BEIJING: China’s central bank offered medium-term loans to financial institutions on Tuesday in an attempt to get more affordable funds to struggling smaller firms, as it steps up efforts to support a slowing economy.
With growth in China sliding to a near 30-year low, global financial markets are closely watching to see if the People’s Bank
of China (PBOC) will trim interest rates soon in line with expected easing by other central banks.
While the PBOC left rates on the medium-term loans unchanged on Tuesday, and the injection had been expected, it funneled more lower-cost funds into a credit program aimed specifically at reducing strains on small and medium-sized businesses.
The PBOC lent 497.7 billion yuan ($72.31 billion), including 200 billion yuan through one-year medium-term lending facility (MLF) loans and another 297.7 billion yuan through targeted medium-term lending facility (TMLF) loans, it said in a statement.
The size of the TMLF funding was 11 percent larger than the last such injection in April.
Interest rates for both liquidity facilities were unchanged from previous levels. The one-year MLF and TMLF remained at 3.30 percent and 3.15 percent, respectively.
The total amount roughly offset 502 billion yuan of MLF loans that were set to expire on Tuesday,
ensuring a steady supply of cash.
“Replacing some MLF with TMLF effectively cut funding costs. We should focus on the lower rate, instead of the net drainage on the day,” said Frances Cheung, head of Asia macro strategy at Westpac in Singapore.


China is keeping all its policy tools within reach as the trade war with the US gets longer and costlier, but sees more aggressive action like interest rate cuts as a last resort given concerns about rising debt.

The central bank said banking system liquidity will be “reasonably ample” after the lending operations.
About 160 billion yuan in reverse repos were also set to expire on Tuesday, according to Reuters calculations based on official data. The PBOC did not say in its statement whether it had drained funds from money markets on Tuesday.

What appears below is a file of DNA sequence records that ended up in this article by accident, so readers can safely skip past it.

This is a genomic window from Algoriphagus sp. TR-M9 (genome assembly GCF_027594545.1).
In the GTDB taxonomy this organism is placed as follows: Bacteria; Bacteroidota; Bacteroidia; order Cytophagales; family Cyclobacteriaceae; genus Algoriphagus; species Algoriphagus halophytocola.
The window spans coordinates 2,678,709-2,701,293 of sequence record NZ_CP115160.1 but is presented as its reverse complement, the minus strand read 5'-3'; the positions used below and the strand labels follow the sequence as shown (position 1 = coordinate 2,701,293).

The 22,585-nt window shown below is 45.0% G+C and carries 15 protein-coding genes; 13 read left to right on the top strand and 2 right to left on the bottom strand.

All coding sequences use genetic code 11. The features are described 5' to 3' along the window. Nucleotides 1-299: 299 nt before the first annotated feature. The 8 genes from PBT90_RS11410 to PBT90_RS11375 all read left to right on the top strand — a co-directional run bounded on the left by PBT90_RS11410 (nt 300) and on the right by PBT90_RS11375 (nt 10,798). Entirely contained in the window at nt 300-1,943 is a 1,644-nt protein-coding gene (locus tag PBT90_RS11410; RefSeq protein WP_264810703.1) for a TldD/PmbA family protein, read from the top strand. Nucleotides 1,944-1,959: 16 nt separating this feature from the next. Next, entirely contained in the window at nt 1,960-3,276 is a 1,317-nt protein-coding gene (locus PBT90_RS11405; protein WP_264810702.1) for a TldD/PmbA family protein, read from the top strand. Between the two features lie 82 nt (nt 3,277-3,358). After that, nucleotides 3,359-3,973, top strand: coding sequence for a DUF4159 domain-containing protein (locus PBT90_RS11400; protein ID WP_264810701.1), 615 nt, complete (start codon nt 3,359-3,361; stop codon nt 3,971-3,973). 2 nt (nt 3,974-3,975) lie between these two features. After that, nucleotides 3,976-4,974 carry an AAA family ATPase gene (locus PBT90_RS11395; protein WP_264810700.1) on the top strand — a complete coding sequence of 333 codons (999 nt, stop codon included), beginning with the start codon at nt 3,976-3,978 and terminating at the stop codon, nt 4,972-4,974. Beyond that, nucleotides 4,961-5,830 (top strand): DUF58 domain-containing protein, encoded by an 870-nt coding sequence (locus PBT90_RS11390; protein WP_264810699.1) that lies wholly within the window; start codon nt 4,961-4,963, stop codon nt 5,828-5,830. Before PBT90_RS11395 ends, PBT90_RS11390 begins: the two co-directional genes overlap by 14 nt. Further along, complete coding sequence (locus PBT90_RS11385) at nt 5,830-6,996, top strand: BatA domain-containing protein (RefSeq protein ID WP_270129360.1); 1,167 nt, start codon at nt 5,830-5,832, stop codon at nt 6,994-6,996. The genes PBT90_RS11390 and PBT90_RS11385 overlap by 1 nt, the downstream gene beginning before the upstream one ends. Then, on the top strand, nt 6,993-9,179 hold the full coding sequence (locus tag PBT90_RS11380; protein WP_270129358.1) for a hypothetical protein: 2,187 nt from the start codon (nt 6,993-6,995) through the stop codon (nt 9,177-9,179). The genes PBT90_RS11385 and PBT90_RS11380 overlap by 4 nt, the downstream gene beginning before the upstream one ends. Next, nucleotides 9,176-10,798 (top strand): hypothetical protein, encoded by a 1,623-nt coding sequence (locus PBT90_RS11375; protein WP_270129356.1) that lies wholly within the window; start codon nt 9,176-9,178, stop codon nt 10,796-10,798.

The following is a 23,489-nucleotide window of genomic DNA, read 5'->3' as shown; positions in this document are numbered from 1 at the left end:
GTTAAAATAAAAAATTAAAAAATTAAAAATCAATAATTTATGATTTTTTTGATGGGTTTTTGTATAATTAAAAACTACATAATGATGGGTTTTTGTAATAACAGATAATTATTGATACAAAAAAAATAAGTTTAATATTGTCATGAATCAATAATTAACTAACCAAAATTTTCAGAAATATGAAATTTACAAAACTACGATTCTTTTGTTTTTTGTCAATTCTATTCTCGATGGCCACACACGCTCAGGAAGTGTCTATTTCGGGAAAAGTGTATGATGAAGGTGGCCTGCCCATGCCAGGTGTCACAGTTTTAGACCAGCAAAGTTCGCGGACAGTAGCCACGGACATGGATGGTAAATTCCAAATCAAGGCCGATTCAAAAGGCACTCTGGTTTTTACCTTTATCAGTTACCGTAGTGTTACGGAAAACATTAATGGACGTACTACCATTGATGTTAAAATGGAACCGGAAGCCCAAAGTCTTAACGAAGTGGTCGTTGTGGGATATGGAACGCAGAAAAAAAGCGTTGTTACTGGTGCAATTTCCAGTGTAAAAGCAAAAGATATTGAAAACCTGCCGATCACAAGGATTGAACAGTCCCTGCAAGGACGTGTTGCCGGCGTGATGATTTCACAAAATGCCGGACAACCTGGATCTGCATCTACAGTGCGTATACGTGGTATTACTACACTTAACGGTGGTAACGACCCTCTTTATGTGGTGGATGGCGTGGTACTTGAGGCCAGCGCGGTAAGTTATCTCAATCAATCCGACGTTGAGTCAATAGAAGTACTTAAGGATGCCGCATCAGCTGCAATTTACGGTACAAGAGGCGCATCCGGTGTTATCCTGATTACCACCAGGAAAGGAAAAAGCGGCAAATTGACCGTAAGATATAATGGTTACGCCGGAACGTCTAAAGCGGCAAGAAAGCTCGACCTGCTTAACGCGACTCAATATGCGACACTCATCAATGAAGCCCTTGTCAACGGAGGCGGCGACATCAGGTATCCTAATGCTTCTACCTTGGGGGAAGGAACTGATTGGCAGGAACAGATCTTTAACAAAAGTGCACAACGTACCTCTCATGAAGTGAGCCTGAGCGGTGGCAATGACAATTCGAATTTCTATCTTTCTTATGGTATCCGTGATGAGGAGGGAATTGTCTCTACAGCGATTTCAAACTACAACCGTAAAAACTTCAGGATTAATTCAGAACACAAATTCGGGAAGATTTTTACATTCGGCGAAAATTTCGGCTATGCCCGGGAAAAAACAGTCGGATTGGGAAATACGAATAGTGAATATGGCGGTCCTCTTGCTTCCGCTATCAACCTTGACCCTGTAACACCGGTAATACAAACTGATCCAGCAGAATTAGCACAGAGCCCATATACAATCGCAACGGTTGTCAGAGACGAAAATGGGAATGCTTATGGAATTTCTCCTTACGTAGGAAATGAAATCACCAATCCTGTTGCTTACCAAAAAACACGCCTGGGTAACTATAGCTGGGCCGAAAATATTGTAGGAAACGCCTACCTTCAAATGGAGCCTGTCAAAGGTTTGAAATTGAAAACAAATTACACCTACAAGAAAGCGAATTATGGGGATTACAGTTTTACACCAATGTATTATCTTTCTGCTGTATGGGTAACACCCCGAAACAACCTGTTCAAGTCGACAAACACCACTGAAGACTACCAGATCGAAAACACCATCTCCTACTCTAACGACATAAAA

China is keeping all its policy tools within reach as the trade war with the US gets longer and costlier, but sees more aggressive action like interest rate cuts as a last resort given concerns about rising debt.

Some traders said Tuesday’s moves were in line with the PBOC’s support measures since last year, which have been aimed at getting more affordable financing to small and private companies.
While Chinese regulators have urged banks to keep lending to distressed firms, such companies are often considered higher credit risks than big, state-owned enterprises.
Traders and analysts still expect the PBOC to cut rates on some of its liquidity tools in coming months.
The PBOC has already slashed banks’ reserve requirement ratios (RRR) six times since early 2018 to free up more money to lend, while guiding short-term market rates lower through liquidity injections in various forms.
Many market watchers believe the PBOC will adjust its money market rates in early August if the US Federal Reserve cuts its key rate, as widely expected, on July 31.
Cheung from Westpac said it was still possible the PBOC could lower the MLF rate after the Fed’s policy decision.
She also has pencilled in a 50 basis-point RRR cut this quarter, and another in the fourth quarter.